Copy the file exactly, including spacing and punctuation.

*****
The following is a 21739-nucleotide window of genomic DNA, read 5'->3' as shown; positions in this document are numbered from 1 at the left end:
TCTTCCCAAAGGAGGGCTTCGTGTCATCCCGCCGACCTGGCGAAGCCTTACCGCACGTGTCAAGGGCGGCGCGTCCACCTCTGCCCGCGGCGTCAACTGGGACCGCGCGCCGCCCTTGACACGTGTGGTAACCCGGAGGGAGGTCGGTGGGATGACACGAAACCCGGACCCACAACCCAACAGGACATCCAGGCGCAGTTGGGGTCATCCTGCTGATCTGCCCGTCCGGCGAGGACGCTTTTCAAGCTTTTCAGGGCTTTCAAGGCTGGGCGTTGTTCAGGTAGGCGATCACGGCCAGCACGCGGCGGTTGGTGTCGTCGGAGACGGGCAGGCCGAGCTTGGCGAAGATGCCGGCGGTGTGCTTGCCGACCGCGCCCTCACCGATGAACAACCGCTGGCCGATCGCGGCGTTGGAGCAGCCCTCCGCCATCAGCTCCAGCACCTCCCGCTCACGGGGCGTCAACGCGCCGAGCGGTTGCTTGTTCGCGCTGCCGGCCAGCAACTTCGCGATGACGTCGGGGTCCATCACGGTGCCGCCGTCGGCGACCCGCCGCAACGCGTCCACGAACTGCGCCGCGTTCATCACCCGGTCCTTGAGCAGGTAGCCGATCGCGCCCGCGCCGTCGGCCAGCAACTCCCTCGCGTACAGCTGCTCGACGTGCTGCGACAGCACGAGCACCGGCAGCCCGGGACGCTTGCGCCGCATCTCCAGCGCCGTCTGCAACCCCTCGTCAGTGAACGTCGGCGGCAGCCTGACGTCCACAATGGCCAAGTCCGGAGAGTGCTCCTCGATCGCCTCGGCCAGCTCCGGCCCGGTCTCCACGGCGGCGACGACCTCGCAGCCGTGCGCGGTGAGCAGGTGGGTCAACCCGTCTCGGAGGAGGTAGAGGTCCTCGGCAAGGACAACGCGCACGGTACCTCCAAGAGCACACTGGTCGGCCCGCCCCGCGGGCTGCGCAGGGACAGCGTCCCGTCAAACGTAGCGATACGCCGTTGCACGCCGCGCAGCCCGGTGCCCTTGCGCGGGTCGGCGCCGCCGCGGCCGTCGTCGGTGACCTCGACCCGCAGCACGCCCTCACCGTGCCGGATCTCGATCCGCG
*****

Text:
The following is a 21739-nucleotide window of genomic DNA, read 5'->3' as shown; positions in this document are numbered from 1 at the left end:
TCTTCCCAAAGGAGGGCTTCGTGTCATCCCGCCGACCTGGCGAAGCCTTACCGCACGTGTCAAGGGCGGCGCGTCCACCTCTGCCCGCGGCGTCAACTGGGACCGCGCGCCGCCCTTGACACGTGTGGTAACCCGGAGGGAGGTCGGTGGGATGACACGAAACCCGGACCCACAACCCAACAGGACATCCAGGCGCAGTTGGGGTCATCCTGCTGATCTGCCCGTCCGGCGAGGACGCTTTTCAAGCTTTTCAGGGCTTTCAAGGCTGGGCGTTGTTCAGGTAGGCGATCACGGCCAGCACGCGGCGGTTGGTGTCGTCGGAGACGGGCAGGCCGAGCTTGGCGAAGATGCCGGCGGTGTGCTTGCCGACCGCGCCCTCACCGATGAACAACCGCTGGCCGATCGCGGCGTTGGAGCAGCCCTCCGCCATCAGCTCCAGCACCTCCCGCTCACGGGGCGTCAACGCGCCGAGCGGTTGCTTGTTCGCGCTGCCGGCCAGCAACTTCGCGATGACGTCGGGGTCCATCACGGTGCCGCCGTCGGCGACCCGCCGCAACGCGTCCACGAACTGCGCCGCGTTCATCACCCGGTCCTTGAGCAGGTAGCCGATCGCGCCCGCGCCGTCGGCCAGCAACTCCCTCGCGTACAGCTGCTCGACGTGCTGCGACAGCACGAGCACCGGCAGCCCGGGACGCTTGCGCCGCATCTCCAGCGCCGTCTGCAACCCCTCGTCAGTGAACGTCGGCGGCAGCCTGACGTCCACAATGGCCAAGTCCGGAGAGTGCTCCTCGATCGCCTCGGCCAGCTCCGGCCCGGTCTCCACGGCGGCGACGACCTCGCAGCCGTGCGCGGTGAGCAGGTGGGTCAACCCGTCTCGGAGGAGGTAGAGGTCCTCGGCAAGGACAACGCGCACGGTACCTCCAAGAGCACACTGGTCGGCCCGCCCCGCGGGCTGCGCAGGGACAGCGTCCCGTCAAACGTAGCGATACGCCGTTGCACGCCGCGCAGCCCGGTGCCCTTGCGCGGGTCGGCGCCGCCGCGGCCGTCGTCGGTGACCTCGACCCGCAGCACGCCCTCACCGTGCCGGATCTCGATCCGCG